Flipping the coin

It takes two to tango. Let’s load up UnityPlayer.dll and find out where it calls this silly function.

Needless to say, the DLL doesn’t conveniently define this as an import, but the function name must be referenced somewhere, so we perform a string search for il2cpp_thread_get_name. This is a few clicks of work and IDA has already labelled the string address as aIl2cppThreadGe for us (a stands for ASCII).

There is only one reference to this:

v179 = 0i64;
v181 = 0i64;
v182 = 68;
LOBYTE(v180) = 0;
sub_7FFF4E399380(&v179, "il2cpp_thread_get_name", 0x16ui64);
v152 = sub_7FFF4E7B30C0(qword_7FFF4F629F20, &v179, 0);
qword_7FFF4F629E48 = v152;
if ( v179 && v180 > 0 )
{
  sub_7FFF4E51A4C0(v179, v182);
  v152 = qword_7FFF4F629E48;
}
if ( !v152 )
{
  v2 = 0;
  sub_7FFF4E6E0A50("il2cpp: function il2cpp_thread_get_name not found\n");
}

This is part of a much longer function where this same pattern repeats dozens of times, one for each IL2CPP API. You don’t really need to screw around with all these function calls to get the gist of what is going on here: the string name is copied to v179 (line 5), the symbol is resolved to a code pointer and stored in v152 (line 6), then stored at qword_7FFF4F629E48 (line 7). We infer the meaning of v152 by looking at lines 13-17 which throw an error if v152 is zero (null). We infer the meaning of v179 by noting that the function in line 5 receives it by reference, the string literal pointer and the length of the literal – meaning it is probably a memcpy-type function – then the result is passed again by reference to the symbol resolver function in line 6.

We rename qword_7FFF4F629E48 to pil2cpp_thread_get_name and search for references to it. This time we are looking for where it is called. Again, there is only one location:

char __fastcall sub_7FFF4E816170(__int64 a1, __int64 a2, unsigned int a3, __int64 a4)
{
  v10 = 99999979;
  v7 = sub_7FFF4EB67110;
  v8 = sub_7FFF4EB67130;
  v4 = a4;
  v9 = sub_7FFF4EB67120;
  v5 = a3;
  pil2cpp_thread_get_name(&v7, &v10);
  sub_7FFF4E7E3A30();
  qword_7FFF4F629E00(0i64);
  qword_7FFF4F6299D0(v5, v4, 0i64);
  qword_7FFF4F6299B8();
  qword_7FFF4F6299C0();
  qword_7FFF4F6299A0("IL2CPP Root Domain");
  qword_7FFF4F6299E8("unused_application_configuration");
  sub_7FFF4E81A540();
  return 1;
}

We have a little giggle as we note that v10 is set to 99999979 to “authenticate” the call to il2cpp_thread_get_name, but it’s not actually clear from the decompilation how the three function pointers at v7, v8 and v9 are ordered in memory, or even if anything besides v7 is passed to the export, so we switch to the disassembly view:

.text:00007FFF4E816185                 lea     rax, sub_7FFF4EB67110
.text:00007FFF4E81618C                 mov     [rsp+48h+arg_0], 5F5E0EBh
.text:00007FFF4E816194                 mov     [r11-28h], rax
.text:00007FFF4E816198                 mov     rsi, rdx
.text:00007FFF4E81619B                 lea     rax, sub_7FFF4EB67130
.text:00007FFF4E8161A2                 mov     r14, rcx
.text:00007FFF4E8161A5                 mov     [r11-20h], rax
.text:00007FFF4E8161A9                 lea     rdx, [r11+8]    ; _QWORD
.text:00007FFF4E8161AD                 lea     rax, sub_7FFF4EB67120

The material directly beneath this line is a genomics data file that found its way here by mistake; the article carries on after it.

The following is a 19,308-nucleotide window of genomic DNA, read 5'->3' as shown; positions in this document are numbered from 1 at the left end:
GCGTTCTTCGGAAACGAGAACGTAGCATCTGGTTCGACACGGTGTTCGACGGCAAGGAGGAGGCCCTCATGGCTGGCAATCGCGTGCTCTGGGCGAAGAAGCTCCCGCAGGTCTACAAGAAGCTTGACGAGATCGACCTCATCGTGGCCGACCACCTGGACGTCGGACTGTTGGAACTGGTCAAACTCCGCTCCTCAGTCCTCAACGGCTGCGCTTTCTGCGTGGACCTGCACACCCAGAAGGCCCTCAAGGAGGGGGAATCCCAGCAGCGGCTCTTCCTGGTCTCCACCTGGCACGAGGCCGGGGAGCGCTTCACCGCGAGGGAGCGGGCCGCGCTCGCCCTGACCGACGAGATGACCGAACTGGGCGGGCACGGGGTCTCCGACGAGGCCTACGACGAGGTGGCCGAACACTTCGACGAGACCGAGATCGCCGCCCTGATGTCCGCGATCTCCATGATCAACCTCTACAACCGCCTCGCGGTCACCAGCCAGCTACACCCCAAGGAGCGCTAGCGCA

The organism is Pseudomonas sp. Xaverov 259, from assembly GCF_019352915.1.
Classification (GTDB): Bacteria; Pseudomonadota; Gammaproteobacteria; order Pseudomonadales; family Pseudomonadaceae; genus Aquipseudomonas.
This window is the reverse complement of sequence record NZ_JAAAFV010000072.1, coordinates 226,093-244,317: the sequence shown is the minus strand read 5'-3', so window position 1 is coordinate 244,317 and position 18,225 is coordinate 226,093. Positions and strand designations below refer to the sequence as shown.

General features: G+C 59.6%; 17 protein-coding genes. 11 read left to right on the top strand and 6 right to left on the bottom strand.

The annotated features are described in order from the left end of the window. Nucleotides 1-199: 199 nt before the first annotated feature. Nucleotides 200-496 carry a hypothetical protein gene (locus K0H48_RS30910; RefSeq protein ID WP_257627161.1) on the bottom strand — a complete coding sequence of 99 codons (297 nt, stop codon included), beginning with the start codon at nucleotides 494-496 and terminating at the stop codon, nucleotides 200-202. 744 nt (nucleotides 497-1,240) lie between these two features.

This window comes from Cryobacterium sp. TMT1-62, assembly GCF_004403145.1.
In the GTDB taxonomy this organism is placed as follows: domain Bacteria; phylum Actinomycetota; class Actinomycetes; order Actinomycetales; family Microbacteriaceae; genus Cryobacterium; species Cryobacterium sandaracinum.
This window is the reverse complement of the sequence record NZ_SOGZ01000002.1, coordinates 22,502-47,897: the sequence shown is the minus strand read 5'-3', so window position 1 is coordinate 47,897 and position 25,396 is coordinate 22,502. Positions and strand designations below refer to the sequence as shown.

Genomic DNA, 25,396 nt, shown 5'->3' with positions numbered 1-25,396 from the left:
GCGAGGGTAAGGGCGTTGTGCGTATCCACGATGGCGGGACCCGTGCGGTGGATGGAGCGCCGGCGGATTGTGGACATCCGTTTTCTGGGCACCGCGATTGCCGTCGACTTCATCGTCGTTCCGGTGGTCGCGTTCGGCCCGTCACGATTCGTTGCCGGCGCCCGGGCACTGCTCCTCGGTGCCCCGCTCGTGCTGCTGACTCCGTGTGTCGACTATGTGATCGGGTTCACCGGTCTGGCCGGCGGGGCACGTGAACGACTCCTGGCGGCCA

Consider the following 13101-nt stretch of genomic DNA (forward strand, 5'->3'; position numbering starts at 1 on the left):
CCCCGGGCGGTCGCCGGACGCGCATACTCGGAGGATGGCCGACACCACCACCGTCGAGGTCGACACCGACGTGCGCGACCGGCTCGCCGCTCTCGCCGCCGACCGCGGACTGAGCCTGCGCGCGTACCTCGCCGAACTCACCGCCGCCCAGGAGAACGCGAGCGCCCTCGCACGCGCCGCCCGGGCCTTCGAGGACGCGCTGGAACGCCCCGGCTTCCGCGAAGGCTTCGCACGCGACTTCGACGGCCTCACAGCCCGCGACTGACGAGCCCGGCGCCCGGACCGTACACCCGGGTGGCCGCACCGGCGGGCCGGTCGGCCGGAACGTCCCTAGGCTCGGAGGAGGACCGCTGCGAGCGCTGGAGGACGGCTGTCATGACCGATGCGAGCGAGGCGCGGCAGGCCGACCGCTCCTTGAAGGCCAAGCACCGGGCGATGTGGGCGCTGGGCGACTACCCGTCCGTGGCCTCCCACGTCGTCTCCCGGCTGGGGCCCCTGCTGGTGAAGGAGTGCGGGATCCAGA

.text:00007FFF4E8161B4                 mov     rbx, r9
.text:00007FFF4E8161B7                 lea     rcx, [r11-28h]  ; _QWORD
.text:00007FFF4E8161BB                 mov     [r11-18h], rax
.text:00007FFF4E8161BF                 mov     edi, r8d
.text:00007FFF4E8161C2                 call    cs:pil2cpp_thread_get_name

The x64 calling convention dictates that the first argument is passed in rcx, which we can see in line 11 is set to the address r11-28h. Lines 3, 7 and 12 store the three function pointers loaded in lines 1, 5 and 9 at r11-28h, r11-20h and r11-18h respectively. These are 64-bit pointers each 64 bits apart, so we fill in 24 bytes of consecutive pointer data, as expected.

This means the pointers are ordered in memory thus: sub_7FFF4EB67110, sub_7FFF4EB7130, sub_7FFF4EB7120. By correlating these with our reverse engineered il2cpp_thread_get_name function, we can discern their purposes: unityplayer.DecryptMetadata, pGetStringFromIndex, qword_7FFF43D74F90. If we actually click on the first function, we get:

.text:00007FFF4EB67110 sub_7FFF4EB67110
.text:00007FFF4EB67110                 jmp     DecryptMetadata
.text:00007FFF4EB67110 sub_7FFF4EB67110 endp

where we defined DecryptMetadata in part 1 of this series. Excellent! We now know where GetStringFromIndex is in UnityPlayer.dll, and we can construct a script to call it in isolation similarly to how we called DecryptMetadata. In C#, this looks as follows:

[UnmanagedFunctionPointer(CallingConvention.Cdecl)]
private delegate IntPtr GetStringFromIndex(byte[] bytes, uint index);
 
// ...
 
var pGetStringFromIndex = (GetStringFromIndex) Marshal.GetDelegateForFunctionPointer(ModuleBase + 0x8E7130, typeof(GetStringFromIndex));
 
var stringIndex = 1234;
var decryptedString = Marshal.PtrToStringAnsi(pGetStringFromIndex(decryptedMetadata, (uint) index));

(ModuleBase and decryptedMetadata are defined in the script from part 1)

We calculate the offset of the string function from the module base by simply subtracting the base – 0x7FFF4E280000 – from the address of the function – 0x7FFF4EB67130 – to get 0x8E7130. The function Marshal.PtrToStringAnsi moves a null-terminated string from an unmanaged pointer address into a managed string object.